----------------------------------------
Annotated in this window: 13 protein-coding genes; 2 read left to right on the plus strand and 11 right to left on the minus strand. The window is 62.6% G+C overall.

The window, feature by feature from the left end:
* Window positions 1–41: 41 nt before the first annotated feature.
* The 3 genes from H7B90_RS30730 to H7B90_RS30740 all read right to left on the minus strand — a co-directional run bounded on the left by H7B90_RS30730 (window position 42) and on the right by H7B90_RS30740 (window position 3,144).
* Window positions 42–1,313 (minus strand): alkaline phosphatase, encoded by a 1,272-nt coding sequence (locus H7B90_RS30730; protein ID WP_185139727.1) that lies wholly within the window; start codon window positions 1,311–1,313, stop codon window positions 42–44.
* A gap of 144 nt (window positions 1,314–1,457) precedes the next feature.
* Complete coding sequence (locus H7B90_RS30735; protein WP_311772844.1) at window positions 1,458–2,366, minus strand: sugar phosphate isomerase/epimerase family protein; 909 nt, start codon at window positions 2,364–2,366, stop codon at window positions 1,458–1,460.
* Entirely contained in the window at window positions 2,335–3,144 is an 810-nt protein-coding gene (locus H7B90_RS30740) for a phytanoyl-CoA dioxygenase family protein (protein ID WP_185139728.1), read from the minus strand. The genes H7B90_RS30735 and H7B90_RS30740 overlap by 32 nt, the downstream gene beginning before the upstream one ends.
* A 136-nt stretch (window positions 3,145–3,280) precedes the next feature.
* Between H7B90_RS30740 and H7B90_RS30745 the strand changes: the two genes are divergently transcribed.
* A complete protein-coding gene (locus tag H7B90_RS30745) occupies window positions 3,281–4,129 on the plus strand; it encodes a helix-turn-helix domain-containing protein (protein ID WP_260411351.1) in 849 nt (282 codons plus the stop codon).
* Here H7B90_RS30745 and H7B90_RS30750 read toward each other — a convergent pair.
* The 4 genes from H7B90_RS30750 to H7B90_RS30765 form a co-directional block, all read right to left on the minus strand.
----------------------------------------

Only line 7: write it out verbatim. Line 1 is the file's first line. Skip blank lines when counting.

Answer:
* Complete coding sequence (locus H7B90_RS30735; protein WP_311772844.1) at window positions 1,458–2,366, minus strand: sugar phosphate isomerase/epimerase family protein; 909 nt, start codon at window positions 2,364–2,366, stop codon at window positions 1,458–1,460.